Entrepreneur and author Ben Casnocha tells the story of a speech given by Mark Zuckerberg. With a legion of young entrepreneurs packed into the auditorium, the Facebook CEO shared lessons from his journey and offered his perspective on the state of the internet industry.
Among those in attendance were John Doerr and Ron Conway, two of the most successful investors in Silicon Valley. But they didn’t stand out because they were several decades older than the average attendee. They stood out because they were the only people in the audience taking notes.
“Isn’t it funny,” Casnoscha says, “that arguably the two most successful people in the room after Zuckerberg were also the only two people taking notes?”
It’s been said that the faintest ink is more powerful than the strongest memory. And most of us, when we do take notes, do so for that exact reason—we don’t want to forget critical information.
But there’s another important, less prevalent reason for taking notes. One that I learned while reading Charles Duhigg’s book, Smarter Faster Better: “Sometimes the best way to learn is to make information harder to absorb. This is known in psychology as “disfluency.” The harder we have to work to understand an idea or to process a piece of data, the stickier it becomes in our brain.”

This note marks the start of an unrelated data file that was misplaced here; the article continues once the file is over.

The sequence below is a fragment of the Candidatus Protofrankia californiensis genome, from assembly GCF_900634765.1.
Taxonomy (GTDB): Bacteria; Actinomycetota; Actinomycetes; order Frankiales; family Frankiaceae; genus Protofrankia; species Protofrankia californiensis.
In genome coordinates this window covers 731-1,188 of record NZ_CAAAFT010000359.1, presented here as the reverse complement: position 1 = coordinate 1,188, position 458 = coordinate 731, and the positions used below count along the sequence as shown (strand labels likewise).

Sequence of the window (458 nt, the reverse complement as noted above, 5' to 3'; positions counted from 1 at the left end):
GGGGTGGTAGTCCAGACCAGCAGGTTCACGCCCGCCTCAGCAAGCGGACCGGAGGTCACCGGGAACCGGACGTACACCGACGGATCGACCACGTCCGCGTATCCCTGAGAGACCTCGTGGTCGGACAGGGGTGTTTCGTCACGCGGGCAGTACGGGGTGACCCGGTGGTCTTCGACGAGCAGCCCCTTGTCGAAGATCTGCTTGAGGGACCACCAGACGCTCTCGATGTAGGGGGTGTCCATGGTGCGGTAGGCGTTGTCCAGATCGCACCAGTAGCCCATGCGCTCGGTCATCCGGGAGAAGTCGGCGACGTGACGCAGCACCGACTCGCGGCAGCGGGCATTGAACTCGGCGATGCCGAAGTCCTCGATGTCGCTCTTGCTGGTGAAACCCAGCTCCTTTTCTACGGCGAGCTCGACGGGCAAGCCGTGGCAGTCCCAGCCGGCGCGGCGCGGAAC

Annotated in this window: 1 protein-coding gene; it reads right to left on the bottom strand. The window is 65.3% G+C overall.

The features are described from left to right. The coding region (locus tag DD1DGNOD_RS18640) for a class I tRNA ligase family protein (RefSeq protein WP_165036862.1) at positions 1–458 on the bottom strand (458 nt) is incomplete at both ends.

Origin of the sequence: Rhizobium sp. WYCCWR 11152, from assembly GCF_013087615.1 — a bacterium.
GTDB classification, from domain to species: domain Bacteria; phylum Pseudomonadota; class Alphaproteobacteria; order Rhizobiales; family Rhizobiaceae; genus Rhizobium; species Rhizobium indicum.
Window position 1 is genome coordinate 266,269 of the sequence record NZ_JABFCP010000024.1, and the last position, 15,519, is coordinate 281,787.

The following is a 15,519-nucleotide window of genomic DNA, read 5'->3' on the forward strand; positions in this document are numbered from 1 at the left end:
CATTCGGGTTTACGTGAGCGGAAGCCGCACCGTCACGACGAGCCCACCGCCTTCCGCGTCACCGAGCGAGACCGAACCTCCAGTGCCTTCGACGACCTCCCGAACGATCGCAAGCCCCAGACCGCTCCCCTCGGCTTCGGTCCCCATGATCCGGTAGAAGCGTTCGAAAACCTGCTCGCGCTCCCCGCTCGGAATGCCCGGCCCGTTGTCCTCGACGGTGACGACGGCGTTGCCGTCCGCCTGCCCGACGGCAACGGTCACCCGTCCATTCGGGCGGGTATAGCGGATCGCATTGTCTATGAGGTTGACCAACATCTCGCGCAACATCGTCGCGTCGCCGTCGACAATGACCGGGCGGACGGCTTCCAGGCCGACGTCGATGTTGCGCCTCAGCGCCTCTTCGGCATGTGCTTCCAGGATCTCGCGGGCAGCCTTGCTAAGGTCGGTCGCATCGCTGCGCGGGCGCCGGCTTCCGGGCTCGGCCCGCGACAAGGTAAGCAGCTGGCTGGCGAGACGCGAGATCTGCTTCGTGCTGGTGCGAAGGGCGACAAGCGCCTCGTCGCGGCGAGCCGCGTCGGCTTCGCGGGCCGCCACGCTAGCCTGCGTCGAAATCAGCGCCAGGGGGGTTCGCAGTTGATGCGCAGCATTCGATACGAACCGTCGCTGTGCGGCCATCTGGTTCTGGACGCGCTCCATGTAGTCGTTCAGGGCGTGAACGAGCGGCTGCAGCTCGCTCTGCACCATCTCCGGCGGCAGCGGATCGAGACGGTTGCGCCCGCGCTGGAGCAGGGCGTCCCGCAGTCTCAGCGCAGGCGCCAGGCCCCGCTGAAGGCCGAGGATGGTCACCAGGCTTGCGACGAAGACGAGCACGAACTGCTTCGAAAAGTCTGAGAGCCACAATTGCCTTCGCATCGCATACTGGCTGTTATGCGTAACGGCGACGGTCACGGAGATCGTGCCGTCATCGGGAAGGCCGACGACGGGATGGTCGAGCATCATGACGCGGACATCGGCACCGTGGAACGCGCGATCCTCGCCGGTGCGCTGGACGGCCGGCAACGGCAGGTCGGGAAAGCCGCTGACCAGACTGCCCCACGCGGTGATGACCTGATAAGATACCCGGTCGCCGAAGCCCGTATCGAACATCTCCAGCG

Duhigg goes on to tell the story of researchers from Princeton and UCLA who looked at the difference between students who took notes by hand and those who used a laptop.
When the researchers looked at the test scores of those two groups… they found that the hand writers scored twice as well as the typists in remembering what a lecturer said. The scientists, at first, were skeptical. Maybe the hand writers were spending more time studying after class?
They conducted a second experiment, but this time they put the laptop users and the hand writers in the same lecture and then took away their notes as soon as it was over, so students couldn’t study on their own. A week later, they brought everyone back. Once again, those who took notes by hand scored better on a test of the lecture’s content.”
No matter what constraints were placed on the groups, the students who forced themselves to use a more cumbersome note-taking method—who forced disfluency into how they processed information—learned more.
I recently attended a two-hour training at work. A few minutes into the presentation, the facilitator told us we didn’t need to take notes; she would send out the slide deck. The few who were taking notes immediately put their notebook away. I normally would have done the same, but I kept writing.
I had just finished reading Duhigg’s book, and had made a commitment to bring a notebook to every meeting I attended, regardless of the content. Over the last few months I’ve kept up with this habit. My notebook comes with me from meeting to meeting, and I make the effort to jot down what’s being discussed. This practice both increases my learning and helps me stay engaged. More importantly, I better retain the information I’ve learned.
If you aren’t regularly taking notes, I challenge you to give it a try. Like the Silicon Valley investors during Zuckerberg’s address, you may be the only one in the room taking notes. But the process of putting pen to paper, because it requires effort, will lead to greater comprehension and knowledge.